Preparing for an Uncertain Future

No, I’m not suggesting that we should all become preppers. It’s a good idea to be prepared for whatever kind of natural disaster your area is prone to, but I don’t think it pays to mortgage your present for a merely possible future.

I have, however, been preparing for a change this past month. At the beginning of February it seemed distinctly possible that by the time the month was out we would have moved to a house half the size of the one we currently live in. And while that didn’t happen, I still needed to prepare in case it did.

Bernkastel BW 1
Cue a major pruning. So major, in fact, that I gave up the idea of writing for the month (apart from keeping up with the blog, obviously) and didn’t bother with trying to keep a purge list, because it would have taken too long. The downside of that is that I have trouble remembering everything that has left our house (a sure sign that we had too much stuff).

There was a whole boxful of kitchen things, including the sole survivor of my first ever set of wineglasses (the other three leapt to a glittering end during the first Canterbury earthquake); there were more books, some cassette tapes and CDs, a variety of clothing (some so worn that it had to be binned), and half a recycling bin’s worth of stuff I’d been keeping in my desk. Also a whole bunch of what might be described as general stuff.

I’ve also been working on my stash of unfinished projects – important for peace of mind, freed-up space, and maintaining my Finishing-Person reputation. The crazy quilt was finished last year, it is true, but that still left me with the rose quilt (a project even older than the crazy quilt, if my memory serves me correctly at this distance), a pair of half-knitted gloves, a block quilt to be assembled, a cardigan to be knitted from recycled wool, and a large backlog of mending.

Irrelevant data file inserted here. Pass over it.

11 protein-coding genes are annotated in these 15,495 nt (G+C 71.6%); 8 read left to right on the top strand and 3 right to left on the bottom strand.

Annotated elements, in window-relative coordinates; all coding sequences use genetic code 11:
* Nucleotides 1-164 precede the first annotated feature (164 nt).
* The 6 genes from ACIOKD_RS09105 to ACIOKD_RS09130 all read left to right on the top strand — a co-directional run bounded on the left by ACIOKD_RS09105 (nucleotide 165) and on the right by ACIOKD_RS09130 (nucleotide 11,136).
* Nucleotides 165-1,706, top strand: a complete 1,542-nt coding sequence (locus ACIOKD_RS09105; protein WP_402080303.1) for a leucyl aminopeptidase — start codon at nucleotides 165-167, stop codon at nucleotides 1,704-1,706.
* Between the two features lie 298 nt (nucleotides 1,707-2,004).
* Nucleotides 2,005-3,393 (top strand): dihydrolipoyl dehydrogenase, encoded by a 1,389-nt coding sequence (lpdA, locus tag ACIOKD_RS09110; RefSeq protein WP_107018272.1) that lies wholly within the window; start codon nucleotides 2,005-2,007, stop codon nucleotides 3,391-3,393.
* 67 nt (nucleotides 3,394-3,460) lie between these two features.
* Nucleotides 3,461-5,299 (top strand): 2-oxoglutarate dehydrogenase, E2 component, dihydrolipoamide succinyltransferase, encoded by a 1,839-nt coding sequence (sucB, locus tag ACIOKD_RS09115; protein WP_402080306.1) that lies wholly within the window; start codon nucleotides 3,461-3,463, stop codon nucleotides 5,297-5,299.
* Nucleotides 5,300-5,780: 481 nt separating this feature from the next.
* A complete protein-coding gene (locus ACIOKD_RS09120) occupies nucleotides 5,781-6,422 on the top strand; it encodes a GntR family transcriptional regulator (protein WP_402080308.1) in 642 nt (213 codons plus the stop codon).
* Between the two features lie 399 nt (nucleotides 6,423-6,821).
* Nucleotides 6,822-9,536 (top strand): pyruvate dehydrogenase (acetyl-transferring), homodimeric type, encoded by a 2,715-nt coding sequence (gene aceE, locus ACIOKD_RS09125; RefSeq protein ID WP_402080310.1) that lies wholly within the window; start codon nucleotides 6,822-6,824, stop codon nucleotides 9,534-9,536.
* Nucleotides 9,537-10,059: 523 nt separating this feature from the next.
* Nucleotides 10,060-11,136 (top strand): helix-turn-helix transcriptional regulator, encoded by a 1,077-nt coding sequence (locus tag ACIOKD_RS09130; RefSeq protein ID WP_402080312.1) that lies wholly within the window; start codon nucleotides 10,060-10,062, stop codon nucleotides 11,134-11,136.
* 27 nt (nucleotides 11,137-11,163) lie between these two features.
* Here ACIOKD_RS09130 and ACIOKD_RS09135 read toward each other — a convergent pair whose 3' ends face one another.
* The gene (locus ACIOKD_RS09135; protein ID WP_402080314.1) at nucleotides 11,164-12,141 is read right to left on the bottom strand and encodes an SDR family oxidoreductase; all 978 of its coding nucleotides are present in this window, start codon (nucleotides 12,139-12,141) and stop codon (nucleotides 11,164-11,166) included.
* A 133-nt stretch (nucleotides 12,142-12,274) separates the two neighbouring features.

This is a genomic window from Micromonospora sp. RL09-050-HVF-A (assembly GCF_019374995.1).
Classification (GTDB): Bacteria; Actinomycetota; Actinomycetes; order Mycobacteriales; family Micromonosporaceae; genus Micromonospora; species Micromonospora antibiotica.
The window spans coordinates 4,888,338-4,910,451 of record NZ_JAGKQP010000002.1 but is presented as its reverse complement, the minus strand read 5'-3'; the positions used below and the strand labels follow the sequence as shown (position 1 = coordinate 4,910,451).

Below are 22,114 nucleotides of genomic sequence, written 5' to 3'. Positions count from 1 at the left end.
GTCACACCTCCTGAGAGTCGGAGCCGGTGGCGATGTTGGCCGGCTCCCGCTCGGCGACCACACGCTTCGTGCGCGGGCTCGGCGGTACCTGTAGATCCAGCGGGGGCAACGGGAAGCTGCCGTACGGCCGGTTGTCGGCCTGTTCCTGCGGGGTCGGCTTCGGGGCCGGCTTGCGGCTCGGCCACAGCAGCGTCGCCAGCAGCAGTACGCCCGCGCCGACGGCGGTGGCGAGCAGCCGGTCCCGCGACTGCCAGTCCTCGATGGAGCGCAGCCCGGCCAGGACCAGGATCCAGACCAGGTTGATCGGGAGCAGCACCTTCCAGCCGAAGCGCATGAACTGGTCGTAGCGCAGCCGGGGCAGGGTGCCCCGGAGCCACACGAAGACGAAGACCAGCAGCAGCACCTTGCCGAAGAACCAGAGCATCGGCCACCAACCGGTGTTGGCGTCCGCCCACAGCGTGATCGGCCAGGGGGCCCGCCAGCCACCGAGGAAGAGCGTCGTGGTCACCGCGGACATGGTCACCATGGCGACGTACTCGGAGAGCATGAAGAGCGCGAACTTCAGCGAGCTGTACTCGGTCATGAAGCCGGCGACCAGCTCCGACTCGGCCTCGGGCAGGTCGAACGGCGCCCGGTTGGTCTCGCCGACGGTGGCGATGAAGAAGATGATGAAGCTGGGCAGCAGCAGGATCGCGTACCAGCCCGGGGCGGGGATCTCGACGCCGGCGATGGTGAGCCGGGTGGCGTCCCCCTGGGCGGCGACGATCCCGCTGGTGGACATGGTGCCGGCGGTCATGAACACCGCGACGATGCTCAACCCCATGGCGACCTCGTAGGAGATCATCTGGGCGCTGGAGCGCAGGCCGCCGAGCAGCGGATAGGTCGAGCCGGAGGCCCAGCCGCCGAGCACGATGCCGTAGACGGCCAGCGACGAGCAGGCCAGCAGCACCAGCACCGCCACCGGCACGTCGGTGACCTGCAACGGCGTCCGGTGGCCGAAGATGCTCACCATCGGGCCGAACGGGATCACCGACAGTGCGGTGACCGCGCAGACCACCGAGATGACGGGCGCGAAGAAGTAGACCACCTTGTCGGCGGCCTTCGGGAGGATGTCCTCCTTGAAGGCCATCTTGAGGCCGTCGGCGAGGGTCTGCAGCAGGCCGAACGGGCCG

StateLibQld 1 92432 Interior view of a woman mending clothes, ca. 1910
During February I made progress on the rose quilt, finished the gloves, and did most of the mending – there’s just one more waistband to be done and it’ll be finished. I am pleased with my progress, but also horrified at how much work there still is to be done. The Grand Purge is now mostly finished, and I’m back to writing (or rather rewriting) in March, but chaos, as ever, still lurks on the horizon.

Chaos, you ask? In a post-purge household? Well, yes. While we didn’t end up moving into the half-the-size house, we may find ourselves three weeks from a move at any time. This is exciting, but also somewhat stressful, particularly since we have no idea what size house we’ll end up moving to, and therefore whether or not a further Grand Purge will be required to fit. Because as much as we’ve got rid of, there’s always more that could be pared away. Like the rest of life, our simplicity is a work in progress – but the progress is feeling good.

Going Halves

Half a house, Union Beach, NJ
Here’s an interesting thought exercise: Look around at the space you live in. If you had to fit yourself and all your belongings into a space half as big, what would you keep and what would you let go?